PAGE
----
One fortuitous reunion brought about by the exhibition is of a group of statues thought to have originated in a shrine on the island of Kyushu and now spread across one Japanese and three US institutions. Generally considered to date from the 10th century, the sculptures of the kami Hachiman and associated deities represent an early phase of creating shinzo (sculptures of kami). Another treat is the chance to see the two early 14th-century narrative scrolls that form The Illustrated Miraculous Origins of the Yuzu Nenbutsu School. One scroll belongs to the CMA, and the other to the Art Institute of Chicago. The set is among the most important emaki (illustrated handscrolls) outside Japan.
Six Thematic Sections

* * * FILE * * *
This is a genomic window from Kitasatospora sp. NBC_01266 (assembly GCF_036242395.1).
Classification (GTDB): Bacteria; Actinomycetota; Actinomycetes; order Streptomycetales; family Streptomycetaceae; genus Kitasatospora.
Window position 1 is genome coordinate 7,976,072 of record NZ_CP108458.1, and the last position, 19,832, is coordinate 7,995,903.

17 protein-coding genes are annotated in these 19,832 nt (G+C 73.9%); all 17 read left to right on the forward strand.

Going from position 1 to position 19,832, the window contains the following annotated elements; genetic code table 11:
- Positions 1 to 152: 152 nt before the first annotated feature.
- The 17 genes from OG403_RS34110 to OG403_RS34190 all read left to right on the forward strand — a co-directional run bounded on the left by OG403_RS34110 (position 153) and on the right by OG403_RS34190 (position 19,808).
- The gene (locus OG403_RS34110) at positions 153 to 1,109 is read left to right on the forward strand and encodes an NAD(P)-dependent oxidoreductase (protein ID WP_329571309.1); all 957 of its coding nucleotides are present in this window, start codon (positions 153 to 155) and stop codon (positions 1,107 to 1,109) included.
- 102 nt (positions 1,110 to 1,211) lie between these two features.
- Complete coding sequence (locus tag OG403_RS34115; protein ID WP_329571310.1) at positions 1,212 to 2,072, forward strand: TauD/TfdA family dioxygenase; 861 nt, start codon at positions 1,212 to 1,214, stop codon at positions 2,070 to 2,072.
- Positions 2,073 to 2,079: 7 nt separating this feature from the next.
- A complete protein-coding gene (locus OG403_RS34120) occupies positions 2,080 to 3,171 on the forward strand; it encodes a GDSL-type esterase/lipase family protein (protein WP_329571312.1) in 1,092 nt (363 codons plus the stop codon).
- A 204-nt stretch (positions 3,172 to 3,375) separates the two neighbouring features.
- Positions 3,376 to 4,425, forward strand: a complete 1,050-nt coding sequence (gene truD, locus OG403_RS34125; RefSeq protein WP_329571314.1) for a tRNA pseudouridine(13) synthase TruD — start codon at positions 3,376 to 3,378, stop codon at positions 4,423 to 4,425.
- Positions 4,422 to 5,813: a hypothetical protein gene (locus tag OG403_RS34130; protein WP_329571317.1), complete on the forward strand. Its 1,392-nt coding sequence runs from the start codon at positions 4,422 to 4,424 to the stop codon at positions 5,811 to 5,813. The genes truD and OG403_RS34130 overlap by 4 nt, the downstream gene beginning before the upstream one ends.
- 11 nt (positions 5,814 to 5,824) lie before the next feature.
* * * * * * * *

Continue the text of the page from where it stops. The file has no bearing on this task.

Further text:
To explore the world of Shintoism, the exhibition is organised into six thematic sections that look at the centuries of engagement with kami and Buddhist divinities. The first section, Entertaining the Gods, explores the performing arts and the sport competitions that are held at shrines during festivals to entertain and appeal to the resident kami, including sculptures depicting sumo wrestlers and mounted archery, screens painted with scenes of horse racing and costumes used in performances of gagaku (traditional court music), bugaku (traditional court dance) and noh (masked drama).
In Gods and Great Houses the historical relationship of kami veneration to powerful families and individuals of Japan’s elites is explored, including dual focuses on Kasuga Taisha in Nara, the protecting shrine of the powerful Fujiwara family of the Heian period (794–1185) court, and shrines devoted to Tenjin, the deified form of 9th-century courtier Sugawara no Michizane.
Shinto Gods Embodied